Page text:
A duplex stainless steel sample was heated under vacuum and two Vickers microhardness (HV) indentations (load of 100 gf) were made on its surface to assist its positioning. High temperature metallography at low ultimate pressures excludes the formation of visible oxide films on their surfaces. However, these films are visible under the microscope.22 Figure 4 shows the different colorations of the microstructure of austenitic-ferritic stainless steel during the heating, isothermal and cooling steps under vacuum thermal attack.

Figure 4 Photomicrographs of an austenitic-ferritic steel during (a-h) heating, (i) isothermal and (j) cooling steps, from room temperature (25 ºC) to 1100 ºC. Thermal cycle: 10 ºC min-1 and isothermal of 10 min. @ = plateau or followed.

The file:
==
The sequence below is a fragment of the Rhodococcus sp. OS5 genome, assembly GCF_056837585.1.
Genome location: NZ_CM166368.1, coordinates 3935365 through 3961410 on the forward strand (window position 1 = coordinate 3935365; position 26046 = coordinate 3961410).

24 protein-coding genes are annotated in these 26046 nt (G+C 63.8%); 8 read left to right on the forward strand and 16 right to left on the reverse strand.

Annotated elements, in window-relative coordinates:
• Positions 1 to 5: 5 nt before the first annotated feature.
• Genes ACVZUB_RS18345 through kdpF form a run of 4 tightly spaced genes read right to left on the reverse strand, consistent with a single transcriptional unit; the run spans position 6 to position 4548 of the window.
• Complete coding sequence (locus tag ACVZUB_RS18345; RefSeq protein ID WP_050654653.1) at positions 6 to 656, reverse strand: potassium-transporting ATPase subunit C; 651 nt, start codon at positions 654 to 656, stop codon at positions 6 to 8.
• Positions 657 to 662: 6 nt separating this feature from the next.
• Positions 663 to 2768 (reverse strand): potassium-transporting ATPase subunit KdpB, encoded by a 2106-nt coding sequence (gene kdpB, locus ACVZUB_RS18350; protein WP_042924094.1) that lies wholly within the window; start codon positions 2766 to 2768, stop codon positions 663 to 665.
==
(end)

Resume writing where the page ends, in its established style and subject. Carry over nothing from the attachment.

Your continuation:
The microstructure of duplex structure was investigated by the color change that began to be revealed at 500 ºC, as verified by the micrograph in Figure 4b: it presents the typical appearance of the microstructure constituted by its distinct phases, austenite and ferrite. From a temperature of 750 ºC, a blue coloration was observed in the ferritic matrix, which may indicate the formation of chromium oxides. After 800 ºC, a growth in the contour of the phases, austenite and ferrite, was evidenced. At 960 ºC, the orange color on the ferrite and red on the austenite were more intense. At near 1100 ºC, the pronounced presence of Fe2O3 (hematite) promoted color saturation, and was accentuated by helding of the plateau at this temperature for 10 min. In the cooling, no significant changes were observed in the coloring of the material, showing the stability of the oxides present in the films.